About the Author
|Mark Palmieri is a licensed psychologist and board certified behavior analyst. He is currently the Director of School Consultation Services and the Co-Director of the Feeding Clinic at the Center for Children with Special Needs in Glastonbury, Connecticut. He has trained teams in comprehensive program development for individuals with intensive needs and has lectured nationally and internationally on evidence-based interventions including specialized treatments to address feeding challenges.
Kristen Powers has been practicing as an occupational therapist for over 23 years. She currently serves as the Coordinator of Rehabilitative Services, as well as Co-Director of the Feeding Clinic at the Center for Children with Special Needs in Glastonbury, Connecticut. She has lectured on feeding challenges and sensory-motor issues for children with ASD both in the US and abroad.
Feeding disorders challenge many children with autism, leading to tantrums, food aversions or refusal, or rituals. These behaviors are part of larger autism symptoms such as escape and avoidance tendencies, oral-motor deficits, and sensory issues. Left unchecked, they can threaten an individual's health and functioning, and overwhelm family life.
Feeding Your Child with Autism thoroughly discusses feeding disorders in children and explains the types of supports families can use at home, as well as what professional help they should consider. The authors, experts in feeding issues and disorders, stress that regardless of the type of behavior exhibited, it's important to identify the underlying root cause and tailor a treatment plan using ABA methods.
The book recommends a community-based, family-centered team approach in which behavior analysts, psychologists, speech therapists, occupational therapists, nutrionists, educators, and families work collaboratively during this two-part process:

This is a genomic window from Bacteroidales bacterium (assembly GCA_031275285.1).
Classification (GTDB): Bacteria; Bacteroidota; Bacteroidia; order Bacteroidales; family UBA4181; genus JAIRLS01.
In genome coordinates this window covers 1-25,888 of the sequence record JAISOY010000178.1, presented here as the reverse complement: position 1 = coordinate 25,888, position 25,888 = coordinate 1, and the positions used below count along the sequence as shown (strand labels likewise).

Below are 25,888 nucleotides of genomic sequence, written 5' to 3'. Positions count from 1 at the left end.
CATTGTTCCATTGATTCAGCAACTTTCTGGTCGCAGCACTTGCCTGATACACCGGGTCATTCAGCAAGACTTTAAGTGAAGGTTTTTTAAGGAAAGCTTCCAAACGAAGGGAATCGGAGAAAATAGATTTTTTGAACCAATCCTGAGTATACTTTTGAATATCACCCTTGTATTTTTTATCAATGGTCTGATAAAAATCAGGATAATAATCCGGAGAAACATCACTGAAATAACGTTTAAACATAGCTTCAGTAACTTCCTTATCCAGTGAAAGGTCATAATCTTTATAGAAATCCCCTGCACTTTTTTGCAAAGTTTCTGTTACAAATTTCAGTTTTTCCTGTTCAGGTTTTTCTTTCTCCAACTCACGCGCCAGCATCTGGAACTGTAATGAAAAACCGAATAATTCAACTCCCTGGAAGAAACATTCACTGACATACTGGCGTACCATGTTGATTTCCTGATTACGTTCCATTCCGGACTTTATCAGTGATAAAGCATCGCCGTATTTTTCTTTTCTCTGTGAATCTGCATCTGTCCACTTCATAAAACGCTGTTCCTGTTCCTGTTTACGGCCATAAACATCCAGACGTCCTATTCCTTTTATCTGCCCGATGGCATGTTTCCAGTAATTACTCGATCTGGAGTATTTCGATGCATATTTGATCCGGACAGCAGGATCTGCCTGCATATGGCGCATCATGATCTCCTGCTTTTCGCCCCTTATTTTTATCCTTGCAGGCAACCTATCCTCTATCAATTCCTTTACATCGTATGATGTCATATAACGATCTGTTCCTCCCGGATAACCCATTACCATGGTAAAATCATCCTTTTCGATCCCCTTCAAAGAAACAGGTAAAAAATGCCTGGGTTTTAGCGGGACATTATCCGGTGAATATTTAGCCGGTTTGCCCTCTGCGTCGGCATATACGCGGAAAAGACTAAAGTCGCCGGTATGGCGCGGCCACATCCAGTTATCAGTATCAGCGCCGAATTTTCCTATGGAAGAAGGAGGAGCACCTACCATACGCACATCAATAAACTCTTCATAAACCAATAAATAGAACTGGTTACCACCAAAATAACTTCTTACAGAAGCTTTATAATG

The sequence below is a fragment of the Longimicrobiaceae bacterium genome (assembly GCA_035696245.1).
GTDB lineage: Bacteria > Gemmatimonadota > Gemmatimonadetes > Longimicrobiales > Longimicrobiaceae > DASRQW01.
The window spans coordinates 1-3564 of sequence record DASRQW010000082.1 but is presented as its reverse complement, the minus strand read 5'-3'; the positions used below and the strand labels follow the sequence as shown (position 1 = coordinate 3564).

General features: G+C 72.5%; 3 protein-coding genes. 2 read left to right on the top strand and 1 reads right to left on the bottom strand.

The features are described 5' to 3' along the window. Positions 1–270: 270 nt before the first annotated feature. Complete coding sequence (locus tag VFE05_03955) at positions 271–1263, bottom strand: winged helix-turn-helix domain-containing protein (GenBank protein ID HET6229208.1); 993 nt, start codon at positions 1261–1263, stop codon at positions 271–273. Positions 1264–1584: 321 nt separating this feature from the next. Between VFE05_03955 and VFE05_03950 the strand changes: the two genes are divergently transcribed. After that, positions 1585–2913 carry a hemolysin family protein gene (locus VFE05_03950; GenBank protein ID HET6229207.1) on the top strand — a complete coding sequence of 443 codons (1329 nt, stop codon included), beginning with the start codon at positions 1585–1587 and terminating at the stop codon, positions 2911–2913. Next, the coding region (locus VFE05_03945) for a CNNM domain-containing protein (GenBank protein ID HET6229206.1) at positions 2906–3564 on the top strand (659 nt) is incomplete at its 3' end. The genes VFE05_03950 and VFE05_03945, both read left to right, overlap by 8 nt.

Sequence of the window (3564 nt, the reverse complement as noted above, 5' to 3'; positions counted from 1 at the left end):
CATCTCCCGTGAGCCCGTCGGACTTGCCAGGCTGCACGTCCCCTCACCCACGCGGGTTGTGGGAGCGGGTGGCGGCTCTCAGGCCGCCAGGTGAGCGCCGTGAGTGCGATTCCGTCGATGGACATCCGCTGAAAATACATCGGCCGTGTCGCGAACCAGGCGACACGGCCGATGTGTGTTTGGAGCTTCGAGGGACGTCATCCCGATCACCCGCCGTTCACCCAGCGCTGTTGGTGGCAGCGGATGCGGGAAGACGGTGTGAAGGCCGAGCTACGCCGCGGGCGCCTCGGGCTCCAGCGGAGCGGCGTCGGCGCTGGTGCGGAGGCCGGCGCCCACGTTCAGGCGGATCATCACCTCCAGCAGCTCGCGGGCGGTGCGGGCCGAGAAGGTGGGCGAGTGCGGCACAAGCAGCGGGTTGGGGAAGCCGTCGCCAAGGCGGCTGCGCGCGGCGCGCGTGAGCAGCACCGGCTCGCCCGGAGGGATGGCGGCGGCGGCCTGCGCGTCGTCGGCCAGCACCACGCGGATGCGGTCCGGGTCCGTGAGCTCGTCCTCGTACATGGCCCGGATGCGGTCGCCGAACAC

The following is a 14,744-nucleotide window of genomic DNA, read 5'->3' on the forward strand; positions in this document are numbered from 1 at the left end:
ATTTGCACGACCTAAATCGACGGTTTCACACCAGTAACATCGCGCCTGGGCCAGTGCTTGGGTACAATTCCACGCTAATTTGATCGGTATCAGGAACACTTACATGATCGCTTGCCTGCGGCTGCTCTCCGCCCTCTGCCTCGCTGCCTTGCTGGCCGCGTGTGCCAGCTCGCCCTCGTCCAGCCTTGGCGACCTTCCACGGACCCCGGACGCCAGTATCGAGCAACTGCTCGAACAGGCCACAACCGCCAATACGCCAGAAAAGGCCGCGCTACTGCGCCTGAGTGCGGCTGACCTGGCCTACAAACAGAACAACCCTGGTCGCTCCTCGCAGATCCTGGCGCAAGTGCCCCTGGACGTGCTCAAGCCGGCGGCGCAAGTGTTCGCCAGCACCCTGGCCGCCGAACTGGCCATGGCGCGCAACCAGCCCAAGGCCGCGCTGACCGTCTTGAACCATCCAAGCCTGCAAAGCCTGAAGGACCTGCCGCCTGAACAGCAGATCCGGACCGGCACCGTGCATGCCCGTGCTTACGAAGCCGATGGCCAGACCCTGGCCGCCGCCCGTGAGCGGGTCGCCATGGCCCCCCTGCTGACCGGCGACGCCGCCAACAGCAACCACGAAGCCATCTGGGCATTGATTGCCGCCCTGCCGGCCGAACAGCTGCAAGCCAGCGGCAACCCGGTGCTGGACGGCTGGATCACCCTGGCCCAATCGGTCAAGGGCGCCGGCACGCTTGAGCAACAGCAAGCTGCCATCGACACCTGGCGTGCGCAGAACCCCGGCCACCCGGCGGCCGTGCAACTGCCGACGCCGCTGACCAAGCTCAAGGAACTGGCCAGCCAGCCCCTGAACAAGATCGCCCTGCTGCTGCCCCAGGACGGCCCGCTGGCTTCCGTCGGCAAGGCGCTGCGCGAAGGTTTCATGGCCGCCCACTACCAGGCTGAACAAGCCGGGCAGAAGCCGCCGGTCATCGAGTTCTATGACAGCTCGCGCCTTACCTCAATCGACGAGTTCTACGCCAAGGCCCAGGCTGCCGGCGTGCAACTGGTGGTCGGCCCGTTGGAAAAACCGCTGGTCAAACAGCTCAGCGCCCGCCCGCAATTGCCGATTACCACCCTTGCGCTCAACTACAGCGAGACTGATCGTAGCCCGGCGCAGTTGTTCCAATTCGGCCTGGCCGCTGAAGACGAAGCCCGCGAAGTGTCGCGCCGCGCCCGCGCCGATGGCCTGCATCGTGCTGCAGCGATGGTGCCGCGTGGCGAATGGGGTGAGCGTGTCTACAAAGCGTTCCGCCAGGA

Assessment begins with data collection from:Oral-motor assessment: looking at feeding history; postural stability to maintain an upright position while eating; stamina; tolerance of smells, tastes, textures & temperatures; oral-motor structure and function; self-feeding skills.
Behavioral assessment: function-based examination of each problem behavior to systematically determine what the behavior achieves for the child (e.g., avoids challenging motor tasks or unpleasant textures, or gains access to preferred foods).
Treatment begins with using assessment data to develop and execute a therapeutic plan:teaching prerequisite skills to the child in the context of sharing a meal (sitting briefly at the table and taking one bite)
adding more complex feeding behaviors (new foods, reintroducing textures) to the repertoire
improving oral-motor functioning
showing families and school teams how to generalize feeding skills across a variety of settings
setting the stage for long-term healthy eating
Feeding Your Child with Autism is full of insightful case studies and proven problem-solving strategies to help make mealtimes a more enjoyable experience for children and families!